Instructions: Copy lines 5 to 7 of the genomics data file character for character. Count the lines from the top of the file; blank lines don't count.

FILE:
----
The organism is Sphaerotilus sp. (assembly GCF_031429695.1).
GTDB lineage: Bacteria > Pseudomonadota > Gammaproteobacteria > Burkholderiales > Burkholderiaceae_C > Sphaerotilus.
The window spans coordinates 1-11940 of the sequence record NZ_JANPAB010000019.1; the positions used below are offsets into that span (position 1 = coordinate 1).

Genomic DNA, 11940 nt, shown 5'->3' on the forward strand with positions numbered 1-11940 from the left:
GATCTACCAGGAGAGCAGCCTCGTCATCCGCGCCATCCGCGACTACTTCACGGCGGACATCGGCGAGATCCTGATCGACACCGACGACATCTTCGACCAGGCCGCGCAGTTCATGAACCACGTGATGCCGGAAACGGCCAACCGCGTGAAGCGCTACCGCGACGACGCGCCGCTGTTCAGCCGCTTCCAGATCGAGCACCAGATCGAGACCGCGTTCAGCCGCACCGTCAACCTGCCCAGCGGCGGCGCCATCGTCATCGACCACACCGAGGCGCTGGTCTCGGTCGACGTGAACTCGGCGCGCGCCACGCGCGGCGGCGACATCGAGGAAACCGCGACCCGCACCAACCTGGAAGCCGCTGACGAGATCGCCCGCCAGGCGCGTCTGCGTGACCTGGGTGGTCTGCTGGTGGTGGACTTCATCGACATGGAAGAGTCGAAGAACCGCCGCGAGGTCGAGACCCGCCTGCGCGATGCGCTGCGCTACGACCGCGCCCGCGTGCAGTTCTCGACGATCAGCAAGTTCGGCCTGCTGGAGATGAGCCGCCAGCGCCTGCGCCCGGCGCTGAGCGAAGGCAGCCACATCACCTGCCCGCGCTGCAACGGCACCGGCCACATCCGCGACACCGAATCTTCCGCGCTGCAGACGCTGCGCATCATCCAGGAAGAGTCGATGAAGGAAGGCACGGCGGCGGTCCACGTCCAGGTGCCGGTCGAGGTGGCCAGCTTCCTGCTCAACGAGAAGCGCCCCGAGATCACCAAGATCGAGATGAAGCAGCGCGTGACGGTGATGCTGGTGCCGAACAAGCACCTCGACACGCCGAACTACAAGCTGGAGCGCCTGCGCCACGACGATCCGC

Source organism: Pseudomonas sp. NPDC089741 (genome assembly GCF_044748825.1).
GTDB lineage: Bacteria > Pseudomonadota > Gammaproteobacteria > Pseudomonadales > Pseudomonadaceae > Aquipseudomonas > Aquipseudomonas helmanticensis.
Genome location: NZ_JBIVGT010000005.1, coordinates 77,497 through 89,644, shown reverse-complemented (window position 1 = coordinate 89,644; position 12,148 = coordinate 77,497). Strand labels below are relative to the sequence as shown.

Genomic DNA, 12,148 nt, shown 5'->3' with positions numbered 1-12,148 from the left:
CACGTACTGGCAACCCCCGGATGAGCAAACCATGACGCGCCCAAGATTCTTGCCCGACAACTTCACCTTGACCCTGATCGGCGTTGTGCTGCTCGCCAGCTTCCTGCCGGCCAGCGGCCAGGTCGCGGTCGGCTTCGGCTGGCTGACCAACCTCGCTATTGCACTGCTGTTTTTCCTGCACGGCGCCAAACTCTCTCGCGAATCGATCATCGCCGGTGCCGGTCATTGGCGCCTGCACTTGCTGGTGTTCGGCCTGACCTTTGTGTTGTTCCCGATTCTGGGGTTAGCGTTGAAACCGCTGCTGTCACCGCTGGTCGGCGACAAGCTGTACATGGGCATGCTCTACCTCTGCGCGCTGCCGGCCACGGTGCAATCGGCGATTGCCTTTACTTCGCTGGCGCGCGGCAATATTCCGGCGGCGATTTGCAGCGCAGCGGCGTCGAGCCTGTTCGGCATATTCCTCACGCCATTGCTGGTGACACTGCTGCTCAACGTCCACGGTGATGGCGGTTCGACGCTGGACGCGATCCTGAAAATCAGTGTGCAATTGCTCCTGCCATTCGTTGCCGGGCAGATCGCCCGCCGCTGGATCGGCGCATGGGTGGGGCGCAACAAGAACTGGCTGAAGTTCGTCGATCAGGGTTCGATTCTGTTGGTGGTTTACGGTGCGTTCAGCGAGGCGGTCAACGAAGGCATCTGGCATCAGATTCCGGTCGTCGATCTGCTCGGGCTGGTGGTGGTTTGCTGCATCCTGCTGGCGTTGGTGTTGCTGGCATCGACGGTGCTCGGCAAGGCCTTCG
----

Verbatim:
GATCTACCAGGAGAGCAGCCTCGTCATCCGCGCCATCCGCGACTACTTCACGGCGGACATCGGCGAGATCCTGATCGACACCGACGACATCTTCGACCAGGCCGCGCAGTTCATGAACCACGTGATGCCGGAAACGGCCAACCGCGTGAAGCGCTACCGCGACGACGCGCCGCTGTTCAGCCGCTTCCAGATCGAGCACCAGATCGAGACCGCGTTCAGCCGCACCGTCAACCTGCCCAGCGGCGGCGCCATCGTCATCGACCACACCGAGGCGCTGGTCTCGGTCGACGTGAACTCGGCGCGCGCCACGCGCGGCGGCGACATCGAGGAAACCGCGACCCGCACCAACCTGGAAGCCGCTGACGAGATCGCCCGCCAGGCGCGTCTGCGTGACCTGGGTGGTCTGCTGGTGGTGGACTTCATCGACATGGAAGAGTCGAAGAACCGCCGCGAGGTCGAGACCCGCCTGCGCGATGCGCTGCGCTACGACCGCGCCCGCGTGCAGTTCTCGACGATCAGCAAGTTCGGCCTGCTGGAGATGAGCCGCCAGCGCCTGCGCCCGGCGCTGAGCGAAGGCAGCCACATCACCTGCCCGCGCTGCAACGGCACCGGCCACATCCGCGACACCGAATCTTCCGCGCTGCAGACGCTGCGCATCATCCAGGAAGAGTCGATGAAGGAAGGCACGGCGGCGGTCCACGTCCAGGTGCCGGTCGAGGTGGCCAGCTTCCTGCTCAACGAGAAGCGCCCCGAGATCACCAAGATCGAGATGAAGCAGCGCGTGACGGTGATGCTGGTGCCGAACAAGCACCTCGACACGCCGAACTACAAGCTGGAGCGCCTGCGCCACGACGATCCGC

Source organism: Pseudomonas sp. NPDC089741 (genome assembly GCF_044748825.1).
GTDB lineage: Bacteria > Pseudomonadota > Gammaproteobacteria > Pseudomonadales > Pseudomonadaceae > Aquipseudomonas > Aquipseudomonas helmanticensis.